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Consultants see small role now for emotion recognition, but skeptics remain

Consultants see small role now for emotion recognition, but skeptics remain
 

Divisive as it is, emotion recognition continues to find adherents in business, particularly in the automotive sector, but also in the legal profession and in retail.

The CEO Magazine, in fact, has looked into emotion recognition trends in retail, talking to a trio of top executives working at two global business consultancies: Ernst & Young and Gartner.

EY’s global AI leader, Rodrigo Madanes, says emotion-based artificial intelligence might soon become a well-used instrument in a retailer’s tool kit. That is despite its privacy implications and the need to account for cultural differences before deploying emotion recognition tools.

Gartner analyst Annette Zimmermann says that more questions need to be answered. There is as yet is no clear-cut way to warn customers their emotions are being detected, analyzed, and potentially stored.

Zimmermann says the industry is on more solid footing right now when deploying emotion recognition for market research like profiling customers and assessing reactions to products or services.

According to Gartner analyst Robert Hetu, the inability to push the technology further is also connected to most retailers’ failure to convert customer feedback into product strategies.

Hetu suggested that retailers should take advantage of computer vision or voice analysis to add more context to customer interactions. For instance, computer vision at self-checkout stations could cut theft while also measuring customer feelings.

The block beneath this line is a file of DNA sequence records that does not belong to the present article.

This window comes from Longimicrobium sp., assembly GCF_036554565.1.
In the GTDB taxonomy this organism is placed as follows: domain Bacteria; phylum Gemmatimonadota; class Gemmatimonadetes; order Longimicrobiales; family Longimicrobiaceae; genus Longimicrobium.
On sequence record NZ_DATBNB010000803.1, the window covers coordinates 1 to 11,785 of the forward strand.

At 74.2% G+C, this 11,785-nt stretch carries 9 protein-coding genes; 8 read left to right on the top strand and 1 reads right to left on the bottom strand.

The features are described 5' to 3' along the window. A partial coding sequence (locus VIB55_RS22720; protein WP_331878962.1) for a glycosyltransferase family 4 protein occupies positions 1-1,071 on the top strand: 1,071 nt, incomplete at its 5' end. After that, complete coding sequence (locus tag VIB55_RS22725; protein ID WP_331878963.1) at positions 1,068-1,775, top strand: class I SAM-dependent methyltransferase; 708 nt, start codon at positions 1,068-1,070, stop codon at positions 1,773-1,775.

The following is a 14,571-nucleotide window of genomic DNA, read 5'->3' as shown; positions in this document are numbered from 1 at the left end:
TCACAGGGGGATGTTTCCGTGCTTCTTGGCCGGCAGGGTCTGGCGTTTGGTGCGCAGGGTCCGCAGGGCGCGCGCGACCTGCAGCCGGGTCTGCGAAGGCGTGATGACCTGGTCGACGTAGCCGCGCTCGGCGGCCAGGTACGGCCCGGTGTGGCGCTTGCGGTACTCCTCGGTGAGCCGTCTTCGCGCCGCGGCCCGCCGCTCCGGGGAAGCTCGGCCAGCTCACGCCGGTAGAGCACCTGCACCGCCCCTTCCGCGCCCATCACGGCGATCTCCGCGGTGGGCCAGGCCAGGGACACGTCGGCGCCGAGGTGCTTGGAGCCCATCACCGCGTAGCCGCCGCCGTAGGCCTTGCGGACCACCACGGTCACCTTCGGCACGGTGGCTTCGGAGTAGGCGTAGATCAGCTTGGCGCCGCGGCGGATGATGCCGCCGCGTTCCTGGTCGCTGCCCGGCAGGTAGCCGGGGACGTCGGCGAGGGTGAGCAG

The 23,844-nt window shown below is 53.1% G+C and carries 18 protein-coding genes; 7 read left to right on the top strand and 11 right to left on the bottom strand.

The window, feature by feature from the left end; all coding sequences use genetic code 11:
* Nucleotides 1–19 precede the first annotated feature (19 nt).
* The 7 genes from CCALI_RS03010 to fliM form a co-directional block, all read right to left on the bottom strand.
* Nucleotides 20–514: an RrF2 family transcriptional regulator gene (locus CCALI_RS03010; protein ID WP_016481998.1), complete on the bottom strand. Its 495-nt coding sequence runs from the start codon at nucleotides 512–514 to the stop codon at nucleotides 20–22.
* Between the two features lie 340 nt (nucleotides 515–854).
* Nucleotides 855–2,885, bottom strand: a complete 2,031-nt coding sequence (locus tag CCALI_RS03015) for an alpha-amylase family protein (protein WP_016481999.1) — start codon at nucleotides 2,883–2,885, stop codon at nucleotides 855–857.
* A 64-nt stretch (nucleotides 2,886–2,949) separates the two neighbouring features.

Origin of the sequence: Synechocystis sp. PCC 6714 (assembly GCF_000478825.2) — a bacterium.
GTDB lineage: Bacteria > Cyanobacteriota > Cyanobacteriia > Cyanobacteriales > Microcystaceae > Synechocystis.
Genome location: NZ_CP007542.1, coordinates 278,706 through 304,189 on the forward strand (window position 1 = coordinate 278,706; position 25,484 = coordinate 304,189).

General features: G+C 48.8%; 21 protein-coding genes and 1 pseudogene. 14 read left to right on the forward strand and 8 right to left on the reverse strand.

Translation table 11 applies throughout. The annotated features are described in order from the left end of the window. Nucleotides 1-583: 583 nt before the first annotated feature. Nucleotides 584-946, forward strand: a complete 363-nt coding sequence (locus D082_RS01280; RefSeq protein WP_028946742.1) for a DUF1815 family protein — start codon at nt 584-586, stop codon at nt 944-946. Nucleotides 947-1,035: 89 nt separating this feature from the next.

Skeptics want emotion recognition banned in AI Act

Emotion recognition is also at the center of a recent warning published by civil rights organizations Article 19 and European Digital Rights (EDRi).

Article 19 senior program officer Vidushi Marda and Ella Jakubowska, EDRi policy advisor on fundamental rights, write that emotion recognition is junk science and must be outlawed. They prefer to add it to prohibited algorithms in the proposed AI Act being debated in the European Union.

The pair write that emotion recognition at the moment is classified mainly as a low or minimal risk in the AI Act.

“Civil society has made important progress in influencing the European Parliament to support amendments banning public facial recognition, and other mass surveillance uses,” reads the article. “But an incredibly dangerous aspect remains largely unaddressed – putting a stop to Europe’s burgeoning emotion recognition market.”

“Developers’ only requirement is to tell people when they are interacting with an emotion recognition system. In reality, the risks are anything but ‘low’ or ‘minimal,’ ” Marda and Jakubowska wrote.

They also refer to studies that suggest emotion recognition algorithms are not precise enough to be trusted. Further, Marda and Jakubowska argue that even should they become more accurate in the future, the codes should still be banned.

“The technology’s assumptions about human beings and their character endanger our rights to privacy, freedom of expression and the right against self-incrimination,” reads the post. “The capacity for discrimination is immense.”

The warning comes amidst final discussions in the EU Parliament concerning the AI Act, which the EU aims to finalize this year.

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